Next: Climbing Omine-san
Tuesday, June 26, 2007
Trip to Japan: Day 3 ６月１９日火曜日
I was very fortunate on this trip in that, while some days were rainy, on those days when I planned to do some walking or hiking, I couldn't have asked for better weather. Perhaps the 神 decided to give me a break.
Tuesday was a case in point - the weather was gorgeous in the morning, when I took a long walk up the hill away from the village of Yoshino 吉野. After checking out of the youth hostel (here's a picture of the temple, Kizo-in 喜蔵院, that gives the hostel its name)
I set off on a 3-kilometer (1.9-mile) walk uphill to Kimpu-jinja 金峯神社. The humidity and resulting sweat generated by the strenous walk were more than compensated by the beautiful scenery. As I climbed higher, I could see all of Yoshino below me. The large building at the top of this photo is Kimpusen-ji 金峯寺, which I would visit later in the day.
Kimpu-jinja itself was something of anti-climax after the long walk. There wasn't much to see of the shrine, but I did buy an amulet お守り from an old woman manning a small office next to the torii 鳥居
Kimpu-jinja is noted for being the start of a 24-kilometer (15-mile), 8-hour climb to Mt. Sanjogatake 山上ヶ岳. I would reach Mt. Sanjogatake the following day by a different route.
Back in Yoshino, I stopped to take a look at a Shinto shrine that wasn't listed in my guidebook, Yoshino Mikuwari-jinja 吉野水分神社, but which I thought was interesting, with its three halls linked together, plus some lovely flora. It dates from 1604, when it was rebuilt by Toyotomi Hideyori 豊臣秀頼. I also took an interest in an old, abandoned Pepsi bottle vending machine. At that point, I really could've used with a 冷たいペプシ!
Next up was Chikurin-in 竹林院, a temple that also runs the Chikurin-in Gumpo en 竹林院群芳園, an expensive ryokan 旅館 that has seen both Emperor Hirohito 昭和天皇 and Emperor Akihito 天皇陛下 as guests in the past. Fortunately, for a mere ￥300 ($2.40 or NT80), a member of the proletarian class 無産階級 such as myself could visit the garden, designed in the 16th century by Sen no Rikyu 千利休, the originator of the tea ceremony.
By now it was lunch time, so I stopped off at Yakko Zushi やっこずし, where the set meal included the specialty of Yoshino, kaki-no-ha sushi 柿の葉寿司, or "persimmon leaf sushi".
One thing I always do well on my visits to Japan is eat. And drink. Beer. Lots and lots of beer.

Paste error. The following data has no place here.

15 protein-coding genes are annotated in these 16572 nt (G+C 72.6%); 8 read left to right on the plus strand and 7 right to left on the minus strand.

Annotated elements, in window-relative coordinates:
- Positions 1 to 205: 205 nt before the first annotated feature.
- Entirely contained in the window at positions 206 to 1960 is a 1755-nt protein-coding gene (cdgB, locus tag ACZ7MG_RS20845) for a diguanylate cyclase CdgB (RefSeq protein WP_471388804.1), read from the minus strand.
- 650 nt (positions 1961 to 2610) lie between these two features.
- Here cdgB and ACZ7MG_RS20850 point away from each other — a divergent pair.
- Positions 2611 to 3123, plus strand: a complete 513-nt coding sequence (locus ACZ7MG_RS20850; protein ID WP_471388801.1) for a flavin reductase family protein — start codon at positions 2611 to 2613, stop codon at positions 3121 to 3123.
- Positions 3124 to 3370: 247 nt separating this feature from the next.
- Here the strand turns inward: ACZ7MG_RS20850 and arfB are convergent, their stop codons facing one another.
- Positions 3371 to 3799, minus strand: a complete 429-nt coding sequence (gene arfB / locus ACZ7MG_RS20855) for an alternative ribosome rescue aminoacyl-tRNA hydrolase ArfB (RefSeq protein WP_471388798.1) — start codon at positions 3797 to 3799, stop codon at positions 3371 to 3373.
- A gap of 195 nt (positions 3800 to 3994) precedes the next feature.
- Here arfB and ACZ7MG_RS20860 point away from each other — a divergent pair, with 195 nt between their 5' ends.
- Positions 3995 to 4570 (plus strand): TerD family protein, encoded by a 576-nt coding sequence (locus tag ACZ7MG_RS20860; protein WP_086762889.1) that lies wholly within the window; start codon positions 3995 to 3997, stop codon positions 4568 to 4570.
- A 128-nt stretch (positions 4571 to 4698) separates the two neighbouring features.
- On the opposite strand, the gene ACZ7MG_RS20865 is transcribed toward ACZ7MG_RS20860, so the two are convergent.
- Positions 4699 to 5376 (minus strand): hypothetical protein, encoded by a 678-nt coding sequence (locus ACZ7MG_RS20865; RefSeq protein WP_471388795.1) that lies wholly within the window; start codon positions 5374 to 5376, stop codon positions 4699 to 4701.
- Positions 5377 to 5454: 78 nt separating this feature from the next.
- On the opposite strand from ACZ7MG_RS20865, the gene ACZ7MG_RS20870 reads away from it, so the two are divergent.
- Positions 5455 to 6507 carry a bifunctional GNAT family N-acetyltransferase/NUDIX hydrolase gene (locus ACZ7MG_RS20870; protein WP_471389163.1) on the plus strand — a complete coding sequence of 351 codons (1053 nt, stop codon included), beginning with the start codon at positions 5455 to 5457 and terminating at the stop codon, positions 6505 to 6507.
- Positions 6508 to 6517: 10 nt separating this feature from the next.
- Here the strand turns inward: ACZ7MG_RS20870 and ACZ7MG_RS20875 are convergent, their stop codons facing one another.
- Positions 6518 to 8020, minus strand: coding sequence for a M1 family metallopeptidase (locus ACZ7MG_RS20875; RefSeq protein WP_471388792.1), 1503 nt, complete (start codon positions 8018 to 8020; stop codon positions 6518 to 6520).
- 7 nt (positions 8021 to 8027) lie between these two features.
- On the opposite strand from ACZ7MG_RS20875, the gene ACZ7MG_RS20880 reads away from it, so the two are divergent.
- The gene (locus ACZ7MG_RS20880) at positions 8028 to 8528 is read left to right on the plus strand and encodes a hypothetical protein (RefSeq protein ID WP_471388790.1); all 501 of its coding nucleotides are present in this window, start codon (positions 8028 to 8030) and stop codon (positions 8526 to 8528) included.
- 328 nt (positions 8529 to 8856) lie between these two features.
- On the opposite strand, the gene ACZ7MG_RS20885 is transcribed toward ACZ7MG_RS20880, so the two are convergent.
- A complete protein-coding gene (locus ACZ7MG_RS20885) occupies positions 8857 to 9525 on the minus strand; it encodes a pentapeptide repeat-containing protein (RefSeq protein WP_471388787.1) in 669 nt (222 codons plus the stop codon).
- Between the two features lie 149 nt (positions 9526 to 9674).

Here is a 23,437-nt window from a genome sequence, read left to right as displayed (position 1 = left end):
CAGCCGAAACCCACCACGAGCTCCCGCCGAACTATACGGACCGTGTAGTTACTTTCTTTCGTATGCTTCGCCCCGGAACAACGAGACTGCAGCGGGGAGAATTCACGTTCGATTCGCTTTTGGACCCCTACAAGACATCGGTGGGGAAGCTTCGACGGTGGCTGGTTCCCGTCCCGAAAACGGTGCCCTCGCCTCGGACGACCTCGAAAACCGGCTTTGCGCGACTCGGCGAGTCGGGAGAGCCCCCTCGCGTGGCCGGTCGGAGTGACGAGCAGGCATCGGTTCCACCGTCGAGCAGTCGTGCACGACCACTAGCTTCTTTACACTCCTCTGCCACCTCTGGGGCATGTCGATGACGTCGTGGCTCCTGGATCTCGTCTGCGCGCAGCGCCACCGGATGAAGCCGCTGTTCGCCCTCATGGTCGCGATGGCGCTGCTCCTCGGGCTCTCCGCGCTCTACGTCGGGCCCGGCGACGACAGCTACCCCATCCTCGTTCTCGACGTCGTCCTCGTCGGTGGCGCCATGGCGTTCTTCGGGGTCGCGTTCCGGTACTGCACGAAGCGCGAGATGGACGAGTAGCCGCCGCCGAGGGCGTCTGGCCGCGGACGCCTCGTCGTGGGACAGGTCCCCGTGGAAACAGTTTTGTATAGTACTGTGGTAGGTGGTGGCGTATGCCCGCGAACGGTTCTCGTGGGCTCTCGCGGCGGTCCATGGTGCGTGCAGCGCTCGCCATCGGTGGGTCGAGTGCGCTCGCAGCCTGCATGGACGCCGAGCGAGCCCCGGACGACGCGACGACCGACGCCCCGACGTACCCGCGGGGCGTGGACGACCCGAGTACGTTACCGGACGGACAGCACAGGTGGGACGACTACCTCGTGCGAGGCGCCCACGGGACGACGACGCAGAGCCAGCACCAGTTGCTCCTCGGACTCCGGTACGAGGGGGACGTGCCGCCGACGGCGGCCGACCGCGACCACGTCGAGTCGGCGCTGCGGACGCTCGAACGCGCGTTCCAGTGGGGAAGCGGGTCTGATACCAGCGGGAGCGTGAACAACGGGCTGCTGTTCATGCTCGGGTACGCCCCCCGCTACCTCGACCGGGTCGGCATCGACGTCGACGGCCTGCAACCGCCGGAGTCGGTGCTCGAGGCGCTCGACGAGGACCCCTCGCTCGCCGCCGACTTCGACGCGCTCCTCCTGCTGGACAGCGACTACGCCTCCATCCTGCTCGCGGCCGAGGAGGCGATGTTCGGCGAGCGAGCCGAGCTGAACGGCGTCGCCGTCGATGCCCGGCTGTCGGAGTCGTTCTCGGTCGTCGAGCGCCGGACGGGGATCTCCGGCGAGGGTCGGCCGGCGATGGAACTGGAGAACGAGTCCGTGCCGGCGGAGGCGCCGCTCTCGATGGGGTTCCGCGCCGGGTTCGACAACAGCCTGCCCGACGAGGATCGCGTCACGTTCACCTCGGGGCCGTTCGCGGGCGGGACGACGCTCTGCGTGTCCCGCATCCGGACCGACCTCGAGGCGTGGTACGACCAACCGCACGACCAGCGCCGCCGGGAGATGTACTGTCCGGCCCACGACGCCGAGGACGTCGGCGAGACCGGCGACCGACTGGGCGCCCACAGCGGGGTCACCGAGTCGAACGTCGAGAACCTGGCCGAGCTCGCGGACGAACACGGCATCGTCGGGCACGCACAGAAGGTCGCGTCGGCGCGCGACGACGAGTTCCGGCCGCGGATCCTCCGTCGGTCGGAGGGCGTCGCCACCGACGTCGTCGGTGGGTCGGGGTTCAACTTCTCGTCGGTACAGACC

The final place I visited in Yoshino was Kimpusen-ji Temple 金峯寺. The first thing you see as you approach the temple is the Ni-o-mon 仁王門, a temple gate guarded by the fierce Deva Kings, or Kongo Rikishi 金剛力士.
After passing through the gate it was on to the Zao-do Hall 蔵王堂. The Main Hall of Kimpusen-ji is 27.7 meters (91 feet) high, and is the second-largest wooden building in Japan (if not the world), after the Daibutsuden Hall 大仏殿 in Nara 奈良. For ￥400 ($3.25 or NT105) you can go inside this National Treasure 国宝.
Kimpusen-ji is one of the major centers of Shugendo 修験道 (http://en.wikipedia.org/wiki/Shugendo), and pilgrims would stop there to pray for good fortune on their way to Omine-san 大峰山, which happened to be my destination for Wednesday.
I had some time to kill before leaving Yoshino after seeing Kimpusen-ji. The LP guide recommended having a cup of 抹茶 (powdered Japanese green tea) and a sweet at an atmospheric teahouse, with a nice view over the valley. I opted instead to have a draft beer 生ビール at the 食堂 next door.
A last look at Yoshino... ...before catching the cable car back down to Yoshino Station. From there, I took the Kintetsu Line 近鉄線 the short distance to Shimoichiguchi Station 下市口駅, where following a quick walk down the main shopping
checked into the Daitoyo-san Ryokan 大豊. I stayed here for the next two nights. As in Yoshino, I was the only guest. At ￥9925 a night ($80 or NT2635), including two meals, it was certainly more expensive than a youth hostel, but the food was delicious, the bath was relaxing (once I got used to the extremely hot water temperature), and the owner, Toshiaki Ota 大田敏明, was very friendly. If you should ever visit the Dorogawa area (and it's very scenic), I recommend staying at Daitoyo-san.
Next: Climbing Omine-san
Labels: Japan trip